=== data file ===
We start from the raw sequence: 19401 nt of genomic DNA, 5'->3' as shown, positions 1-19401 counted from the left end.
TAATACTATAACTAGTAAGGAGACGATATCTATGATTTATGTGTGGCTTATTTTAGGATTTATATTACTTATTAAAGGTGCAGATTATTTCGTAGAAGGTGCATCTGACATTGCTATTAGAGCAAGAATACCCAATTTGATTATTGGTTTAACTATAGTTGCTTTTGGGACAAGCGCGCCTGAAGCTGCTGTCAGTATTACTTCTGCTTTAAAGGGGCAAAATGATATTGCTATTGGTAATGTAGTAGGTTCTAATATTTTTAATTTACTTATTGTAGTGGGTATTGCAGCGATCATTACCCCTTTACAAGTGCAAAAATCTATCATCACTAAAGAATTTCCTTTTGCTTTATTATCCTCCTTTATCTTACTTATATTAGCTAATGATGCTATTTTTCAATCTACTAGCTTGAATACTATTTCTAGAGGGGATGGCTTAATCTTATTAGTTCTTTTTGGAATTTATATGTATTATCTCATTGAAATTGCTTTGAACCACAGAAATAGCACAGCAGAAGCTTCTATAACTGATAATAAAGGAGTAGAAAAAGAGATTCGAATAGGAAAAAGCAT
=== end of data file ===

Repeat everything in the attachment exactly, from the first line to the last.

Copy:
We start from the raw sequence: 19401 nt of genomic DNA, 5'->3' as shown, positions 1-19401 counted from the left end.
TAATACTATAACTAGTAAGGAGACGATATCTATGATTTATGTGTGGCTTATTTTAGGATTTATATTACTTATTAAAGGTGCAGATTATTTCGTAGAAGGTGCATCTGACATTGCTATTAGAGCAAGAATACCCAATTTGATTATTGGTTTAACTATAGTTGCTTTTGGGACAAGCGCGCCTGAAGCTGCTGTCAGTATTACTTCTGCTTTAAAGGGGCAAAATGATATTGCTATTGGTAATGTAGTAGGTTCTAATATTTTTAATTTACTTATTGTAGTGGGTATTGCAGCGATCATTACCCCTTTACAAGTGCAAAAATCTATCATCACTAAAGAATTTCCTTTTGCTTTATTATCCTCCTTTATCTTACTTATATTAGCTAATGATGCTATTTTTCAATCTACTAGCTTGAATACTATTTCTAGAGGGGATGGCTTAATCTTATTAGTTCTTTTTGGAATTTATATGTATTATCTCATTGAAATTGCTTTGAACCACAGAAATAGCACAGCAGAAGCTTCTATAACTGATAATAAAGGAGTAGAAAAAGAGATTCGAATAGGAAAAAGCAT